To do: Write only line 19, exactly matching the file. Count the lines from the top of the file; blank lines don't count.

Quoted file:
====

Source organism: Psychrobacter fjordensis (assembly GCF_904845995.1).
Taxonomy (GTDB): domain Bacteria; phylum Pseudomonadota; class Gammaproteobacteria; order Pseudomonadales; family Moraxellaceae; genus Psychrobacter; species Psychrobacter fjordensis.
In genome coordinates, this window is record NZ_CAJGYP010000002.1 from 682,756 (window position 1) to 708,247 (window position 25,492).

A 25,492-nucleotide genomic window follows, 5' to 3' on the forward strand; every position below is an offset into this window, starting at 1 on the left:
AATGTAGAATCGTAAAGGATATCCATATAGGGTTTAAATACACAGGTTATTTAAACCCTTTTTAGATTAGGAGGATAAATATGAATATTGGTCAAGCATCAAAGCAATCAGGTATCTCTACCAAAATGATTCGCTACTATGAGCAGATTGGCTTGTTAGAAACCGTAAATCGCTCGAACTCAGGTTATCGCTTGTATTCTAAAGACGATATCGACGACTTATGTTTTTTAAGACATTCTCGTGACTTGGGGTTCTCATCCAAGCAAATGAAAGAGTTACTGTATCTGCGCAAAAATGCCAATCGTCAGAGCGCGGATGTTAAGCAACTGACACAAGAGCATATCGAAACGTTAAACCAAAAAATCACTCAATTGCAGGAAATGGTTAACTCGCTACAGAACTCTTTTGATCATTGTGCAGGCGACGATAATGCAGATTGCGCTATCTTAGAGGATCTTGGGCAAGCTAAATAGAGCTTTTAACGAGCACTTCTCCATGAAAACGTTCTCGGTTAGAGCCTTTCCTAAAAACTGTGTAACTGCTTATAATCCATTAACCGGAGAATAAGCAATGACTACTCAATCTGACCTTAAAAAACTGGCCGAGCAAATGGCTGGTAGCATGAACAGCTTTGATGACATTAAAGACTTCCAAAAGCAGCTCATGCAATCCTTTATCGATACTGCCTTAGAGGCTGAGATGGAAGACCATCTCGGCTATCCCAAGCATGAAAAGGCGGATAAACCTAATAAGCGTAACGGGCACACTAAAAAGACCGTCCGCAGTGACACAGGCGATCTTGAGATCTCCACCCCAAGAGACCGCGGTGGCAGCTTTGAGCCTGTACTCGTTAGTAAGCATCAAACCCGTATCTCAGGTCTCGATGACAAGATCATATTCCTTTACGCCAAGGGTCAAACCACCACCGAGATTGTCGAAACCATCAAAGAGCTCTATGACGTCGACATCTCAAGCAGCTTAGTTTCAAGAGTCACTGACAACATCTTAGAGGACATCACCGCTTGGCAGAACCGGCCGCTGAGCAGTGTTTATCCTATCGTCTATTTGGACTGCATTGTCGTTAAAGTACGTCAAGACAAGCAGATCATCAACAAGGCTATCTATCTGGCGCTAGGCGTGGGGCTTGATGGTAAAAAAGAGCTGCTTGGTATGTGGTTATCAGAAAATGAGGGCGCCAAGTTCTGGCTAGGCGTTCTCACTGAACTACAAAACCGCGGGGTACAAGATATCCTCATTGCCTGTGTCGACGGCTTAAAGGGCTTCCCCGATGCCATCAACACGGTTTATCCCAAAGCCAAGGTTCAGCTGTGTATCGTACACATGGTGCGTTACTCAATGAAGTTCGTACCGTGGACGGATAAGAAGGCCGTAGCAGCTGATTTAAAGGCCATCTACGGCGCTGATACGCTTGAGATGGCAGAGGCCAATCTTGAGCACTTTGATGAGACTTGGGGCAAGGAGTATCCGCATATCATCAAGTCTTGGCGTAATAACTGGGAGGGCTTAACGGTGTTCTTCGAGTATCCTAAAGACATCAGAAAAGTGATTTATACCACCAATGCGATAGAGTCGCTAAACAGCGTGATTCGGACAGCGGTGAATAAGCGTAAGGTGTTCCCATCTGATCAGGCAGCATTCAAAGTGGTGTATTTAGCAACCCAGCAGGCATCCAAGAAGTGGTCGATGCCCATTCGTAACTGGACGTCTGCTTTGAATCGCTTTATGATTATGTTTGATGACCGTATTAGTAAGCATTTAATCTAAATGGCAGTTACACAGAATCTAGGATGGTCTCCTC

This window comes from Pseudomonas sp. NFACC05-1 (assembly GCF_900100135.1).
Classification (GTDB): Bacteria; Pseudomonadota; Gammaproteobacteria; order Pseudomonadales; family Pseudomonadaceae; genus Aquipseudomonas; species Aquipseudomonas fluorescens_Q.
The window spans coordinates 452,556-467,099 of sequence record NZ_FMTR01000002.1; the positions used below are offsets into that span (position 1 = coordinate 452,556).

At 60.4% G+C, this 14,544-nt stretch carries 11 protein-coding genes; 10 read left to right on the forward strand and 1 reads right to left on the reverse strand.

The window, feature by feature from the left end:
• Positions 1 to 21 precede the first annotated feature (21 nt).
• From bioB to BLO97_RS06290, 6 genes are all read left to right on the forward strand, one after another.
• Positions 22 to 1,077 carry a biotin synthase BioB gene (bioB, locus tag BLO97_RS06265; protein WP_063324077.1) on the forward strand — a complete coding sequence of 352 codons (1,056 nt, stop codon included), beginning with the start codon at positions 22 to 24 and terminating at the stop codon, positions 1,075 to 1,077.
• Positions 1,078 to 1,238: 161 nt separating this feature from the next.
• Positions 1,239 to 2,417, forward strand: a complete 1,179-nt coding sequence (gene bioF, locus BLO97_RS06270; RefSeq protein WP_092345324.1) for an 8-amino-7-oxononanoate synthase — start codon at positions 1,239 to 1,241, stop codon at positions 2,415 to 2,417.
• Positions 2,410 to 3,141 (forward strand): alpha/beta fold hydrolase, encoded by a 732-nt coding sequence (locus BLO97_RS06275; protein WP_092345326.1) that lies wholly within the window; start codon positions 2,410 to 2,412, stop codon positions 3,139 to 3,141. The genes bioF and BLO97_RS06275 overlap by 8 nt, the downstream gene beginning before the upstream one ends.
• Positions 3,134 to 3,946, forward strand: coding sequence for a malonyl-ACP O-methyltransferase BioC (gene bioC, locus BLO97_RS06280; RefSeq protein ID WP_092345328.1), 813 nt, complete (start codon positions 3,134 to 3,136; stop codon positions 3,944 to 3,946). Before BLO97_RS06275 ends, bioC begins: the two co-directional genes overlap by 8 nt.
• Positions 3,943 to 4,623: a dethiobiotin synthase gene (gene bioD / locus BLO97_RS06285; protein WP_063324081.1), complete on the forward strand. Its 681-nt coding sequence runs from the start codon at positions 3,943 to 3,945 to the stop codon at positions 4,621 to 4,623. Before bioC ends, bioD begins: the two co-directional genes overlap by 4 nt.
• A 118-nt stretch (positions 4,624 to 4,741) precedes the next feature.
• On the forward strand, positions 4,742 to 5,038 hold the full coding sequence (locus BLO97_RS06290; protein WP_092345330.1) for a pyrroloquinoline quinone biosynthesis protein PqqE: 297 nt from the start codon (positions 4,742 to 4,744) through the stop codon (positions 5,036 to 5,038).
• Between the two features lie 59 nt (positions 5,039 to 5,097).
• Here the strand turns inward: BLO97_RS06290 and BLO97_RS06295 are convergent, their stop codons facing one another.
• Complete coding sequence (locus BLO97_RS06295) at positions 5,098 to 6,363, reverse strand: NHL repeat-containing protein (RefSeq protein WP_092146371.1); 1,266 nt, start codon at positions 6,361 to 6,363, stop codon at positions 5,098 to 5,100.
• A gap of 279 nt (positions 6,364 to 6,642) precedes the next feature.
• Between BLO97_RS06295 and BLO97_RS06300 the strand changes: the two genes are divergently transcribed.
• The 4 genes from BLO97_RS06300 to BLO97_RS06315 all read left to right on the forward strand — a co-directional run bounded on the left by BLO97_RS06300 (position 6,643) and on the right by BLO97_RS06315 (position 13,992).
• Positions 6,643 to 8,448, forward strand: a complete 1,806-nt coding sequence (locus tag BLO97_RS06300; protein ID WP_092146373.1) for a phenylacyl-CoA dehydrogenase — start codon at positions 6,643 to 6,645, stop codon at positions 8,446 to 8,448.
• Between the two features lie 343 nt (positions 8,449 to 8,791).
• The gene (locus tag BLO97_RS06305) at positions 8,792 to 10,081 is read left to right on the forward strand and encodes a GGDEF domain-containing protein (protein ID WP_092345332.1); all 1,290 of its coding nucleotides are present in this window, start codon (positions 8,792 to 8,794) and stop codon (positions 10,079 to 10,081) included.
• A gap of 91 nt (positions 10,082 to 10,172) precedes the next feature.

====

• A 118-nt stretch (positions 4,624 to 4,741) precedes the next feature.